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JavaScript Rollercoaster Ride

Desiree Lerma
Software Engineer. Learning something new everyday!
ใƒป3 min read

As the JavaScript phase in my Software Engineering program with the Flatiron School comes to a close I find myself reflecting on how much I have learned in the past 3 weeks. This week I was tasked with creating an application with a Rails API and JavaScript frontend. I came into JavaScript wide-eyed and bushy tailed. However, that quickly changed into feeling incredibly intimidated. JavaScript is such a dynamic language that it's quite easy to become overwhelmed with all there is to learn. However, as I began to grasp concepts little by little I developed an appreciation for JavaScript and all of the flexible functionality it provides.

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My project, Marvelous Trivia, makes use of Object Oriented Programming to create a trivia game of Marvel Comic questions. My application has 2 classes, Question and Game, as well as an Index page where general functions are be rendered.

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I felt lost at the start of my project because I felt as if there were so many directions I could take to execute a trivia game. To lessen the load, I began by mapping out my flow to determine where I would place a function to get the most bang for my buck. This helped immensely with determining where to begin! During my map out process I declared a relationship between my classes by having my questions belong to a game and vice versa (game has many questions). This meant I could separate my questions into different difficulty levels that my user can chose from. Then I could render only those specific questions based on a selected difficulty. This would also allow an automatic association when a player adds their own question to the database. Within the form to create a question, a difficulty level(game_id) is chosen which translates to which game that question becomes associated with.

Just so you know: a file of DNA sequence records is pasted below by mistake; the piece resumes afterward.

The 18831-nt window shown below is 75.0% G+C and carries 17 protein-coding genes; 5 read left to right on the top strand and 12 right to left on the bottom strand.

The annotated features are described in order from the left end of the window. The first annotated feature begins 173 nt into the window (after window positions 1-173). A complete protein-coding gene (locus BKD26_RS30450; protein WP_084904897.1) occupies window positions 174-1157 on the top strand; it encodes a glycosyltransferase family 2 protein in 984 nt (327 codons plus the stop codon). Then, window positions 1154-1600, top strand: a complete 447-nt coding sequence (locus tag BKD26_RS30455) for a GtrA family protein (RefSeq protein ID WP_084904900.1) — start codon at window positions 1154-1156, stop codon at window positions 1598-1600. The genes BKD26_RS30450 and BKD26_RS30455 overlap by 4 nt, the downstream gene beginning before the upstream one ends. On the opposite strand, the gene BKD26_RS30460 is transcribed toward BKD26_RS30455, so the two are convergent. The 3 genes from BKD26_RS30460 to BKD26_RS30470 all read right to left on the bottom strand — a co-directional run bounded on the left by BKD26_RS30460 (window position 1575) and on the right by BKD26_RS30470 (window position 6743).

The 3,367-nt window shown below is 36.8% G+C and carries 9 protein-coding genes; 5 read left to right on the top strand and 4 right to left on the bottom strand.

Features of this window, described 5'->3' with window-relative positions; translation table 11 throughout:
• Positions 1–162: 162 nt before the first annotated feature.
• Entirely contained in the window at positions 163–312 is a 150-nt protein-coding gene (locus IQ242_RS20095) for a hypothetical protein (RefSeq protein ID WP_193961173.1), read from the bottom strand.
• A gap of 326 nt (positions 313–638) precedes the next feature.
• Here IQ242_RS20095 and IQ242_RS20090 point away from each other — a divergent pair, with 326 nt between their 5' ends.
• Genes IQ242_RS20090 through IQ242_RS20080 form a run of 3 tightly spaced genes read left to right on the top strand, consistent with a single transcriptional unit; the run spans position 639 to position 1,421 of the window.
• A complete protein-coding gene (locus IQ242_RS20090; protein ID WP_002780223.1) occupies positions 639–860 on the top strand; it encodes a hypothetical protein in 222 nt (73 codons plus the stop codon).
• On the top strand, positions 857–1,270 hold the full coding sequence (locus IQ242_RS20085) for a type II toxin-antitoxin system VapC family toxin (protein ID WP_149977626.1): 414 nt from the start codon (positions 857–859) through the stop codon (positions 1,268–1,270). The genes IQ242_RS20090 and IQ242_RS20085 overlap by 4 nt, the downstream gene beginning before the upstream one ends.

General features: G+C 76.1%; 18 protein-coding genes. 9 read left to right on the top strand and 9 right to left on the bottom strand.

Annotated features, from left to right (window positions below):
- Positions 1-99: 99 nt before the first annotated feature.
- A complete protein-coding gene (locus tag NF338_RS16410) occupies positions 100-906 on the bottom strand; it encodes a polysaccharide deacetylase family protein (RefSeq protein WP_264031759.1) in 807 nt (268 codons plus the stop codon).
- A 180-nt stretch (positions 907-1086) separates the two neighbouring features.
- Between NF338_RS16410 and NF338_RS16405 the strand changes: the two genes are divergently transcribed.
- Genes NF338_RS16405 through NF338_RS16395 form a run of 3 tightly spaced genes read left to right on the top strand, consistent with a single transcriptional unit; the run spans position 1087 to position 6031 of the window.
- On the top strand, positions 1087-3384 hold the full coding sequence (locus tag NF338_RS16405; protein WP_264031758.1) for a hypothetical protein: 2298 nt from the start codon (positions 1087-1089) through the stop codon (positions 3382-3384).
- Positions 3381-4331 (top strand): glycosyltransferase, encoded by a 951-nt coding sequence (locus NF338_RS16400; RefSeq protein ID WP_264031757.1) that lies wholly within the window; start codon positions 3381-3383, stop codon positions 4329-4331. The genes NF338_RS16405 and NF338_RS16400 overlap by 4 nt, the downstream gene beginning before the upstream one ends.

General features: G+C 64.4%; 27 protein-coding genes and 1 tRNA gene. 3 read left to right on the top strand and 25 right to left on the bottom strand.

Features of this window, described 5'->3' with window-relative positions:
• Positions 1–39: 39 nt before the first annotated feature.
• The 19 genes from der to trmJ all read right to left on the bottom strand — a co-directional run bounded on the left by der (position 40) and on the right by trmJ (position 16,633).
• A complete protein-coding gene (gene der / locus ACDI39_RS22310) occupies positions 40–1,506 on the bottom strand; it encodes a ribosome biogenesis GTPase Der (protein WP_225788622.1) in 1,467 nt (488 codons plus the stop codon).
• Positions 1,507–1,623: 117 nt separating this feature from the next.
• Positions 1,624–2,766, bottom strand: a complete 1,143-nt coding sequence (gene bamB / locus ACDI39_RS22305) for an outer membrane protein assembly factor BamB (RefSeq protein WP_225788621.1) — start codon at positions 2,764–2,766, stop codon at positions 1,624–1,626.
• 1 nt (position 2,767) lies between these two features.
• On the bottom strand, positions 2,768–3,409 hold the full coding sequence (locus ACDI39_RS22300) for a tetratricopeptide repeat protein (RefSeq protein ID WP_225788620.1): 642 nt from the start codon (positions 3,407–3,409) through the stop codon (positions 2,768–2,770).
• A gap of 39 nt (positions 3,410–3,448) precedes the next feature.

One of my best friend throughout the creation of this application was a combination of the renowned debugger and the illustrious console.log(). These beauties helped me to better understand the inner workings of JavaScript. I would HIGHLY recommend using one or even both!

Debugger will stop your code where ever it is placed. You can then go into your console and type code from within your function to see what it is actually doing and or returning.

Console.log() allows you to pass in code snippets as an argument. When your application gets to that code it will not stop the program, but instead print the value of the argument you passed it, to the browsers console.

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I used a combination of these throughout my project build. I will say I probably utilized console.log() the most to fully understand what value my JavaScript code held. This would, in turn, help me understand how my code needed to be built out to work in the way that I needed it to.

JavaScript can be an intimidating language, but please do not let it deter you from learning it. Take it in baby steps and take the time to understand the small things. JavaScript provides so much functionality to an application that can make a world of a difference. Although it will take time to understand the language I think it is worth the ride. The beauty of Software Engineering is the never ending learning after all, so take your time and start or continue to learn JavaScript.

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